Maids have been hugging the headlines since the 2018 Budget gave household employers a free hand to recruit domestic help directly. There is both excitement and concern, depending on whether you are member of the Malaysian Maid Employers’ Association (Mama) or National Association of Private Employees Agency (Papa). Like it or not, household help is here to stay as we chase developed nation’s status, which requires both parents to work. Maid agencies must blame themselves for this development. If it were not for their exorbitant fees, this new measure may not have seen the light of day. As they say, when the going gets tough, the tough gets going.
So the authorities, like all caring governments, decided to say “enough is enough” and gave the employers the choice to recruit their own maids. Seeing their business going south by this move, the maid agencies are dangling low fees. Some are asking for as little as RM3,000. How they arrived at this number from a high of RM18,000 is a fibonacci mystery. More than maths is involved here.
Maid agencies are doing good business, judging from the numbers.
Mama’s data seems to suggest that there were 250,000 registered maids from Indonesia, the Philippines, Cambodia and Sri Lanka. Hence Papa’s willingness to negotiate.
When it comes to hiring maids, there is always the Mama and Papa side of the story, and, the narratives very often diverge. Employers are very happy because each household can count on saving RM10,000, at least on paper.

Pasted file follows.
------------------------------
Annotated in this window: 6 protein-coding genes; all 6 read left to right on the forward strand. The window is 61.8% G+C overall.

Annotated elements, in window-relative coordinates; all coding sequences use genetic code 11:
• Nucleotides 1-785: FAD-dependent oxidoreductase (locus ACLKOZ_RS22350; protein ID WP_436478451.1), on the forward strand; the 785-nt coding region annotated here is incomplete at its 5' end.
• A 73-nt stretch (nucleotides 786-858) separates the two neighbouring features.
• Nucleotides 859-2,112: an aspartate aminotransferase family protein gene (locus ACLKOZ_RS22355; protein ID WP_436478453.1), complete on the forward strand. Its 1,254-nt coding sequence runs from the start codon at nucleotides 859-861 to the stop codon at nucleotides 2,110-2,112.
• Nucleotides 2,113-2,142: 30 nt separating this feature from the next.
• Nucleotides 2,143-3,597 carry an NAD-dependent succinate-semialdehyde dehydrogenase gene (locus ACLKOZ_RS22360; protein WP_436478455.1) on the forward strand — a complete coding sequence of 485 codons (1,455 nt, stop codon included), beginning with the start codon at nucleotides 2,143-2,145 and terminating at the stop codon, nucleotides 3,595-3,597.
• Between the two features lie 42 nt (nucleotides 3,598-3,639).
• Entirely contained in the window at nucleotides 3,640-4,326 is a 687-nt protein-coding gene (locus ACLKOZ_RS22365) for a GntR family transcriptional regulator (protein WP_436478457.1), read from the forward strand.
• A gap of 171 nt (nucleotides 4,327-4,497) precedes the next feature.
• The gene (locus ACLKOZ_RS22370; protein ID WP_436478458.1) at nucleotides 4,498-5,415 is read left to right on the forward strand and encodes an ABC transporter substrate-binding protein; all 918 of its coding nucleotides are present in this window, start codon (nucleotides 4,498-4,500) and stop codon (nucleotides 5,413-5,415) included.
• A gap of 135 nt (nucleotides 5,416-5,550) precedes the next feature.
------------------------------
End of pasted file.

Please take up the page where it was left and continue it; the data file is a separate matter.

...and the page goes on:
This is the cause for the elation that rang out on Friday from homes throughout the country. But, Papa is all set to spoil Mama’s party, though. Justifying the high fees, the maid agencies claim that there are fixed fees to pay in the countries where the maids are sourced from.
Figures between RM5,000 and RM10,000 are quoted, but there is no clarity as to what the fees are for and to whom it is paid. This adds mystery to their maths. We can understand Papa’s concerns, after all their members are being threatened out of existence.
But, let us get real. Is hiring a maid going to be easy for employers? Take the case of Indonesia, a favourite of Malaysian employers.
Under Indonesian law, its citizens are prohibited from being employed directly by foreign households. As this paper reported earlier, the only legal way to do it is to hire them through a business-to-business arrangement. The Indonesian Manpower Services Association (Apjati), an umbrella body for maid agencies, may have a way out of this quandary.
Apjati suggests that its members in Indonesia and Malaysia enter into an agreement to hire the maids, an arrangement sanctioned by both the governments, according to the association. This may be legal under Indonesian law, but the arrangement does not address the employers’ concerns about costs. It may not have the Malaysian agencies’ mark up, but Apjati’s fees are not exactly sweet pills.
Are the employers stuck between a rock and a hard place?
As they say, we will know when the rubber meets the road.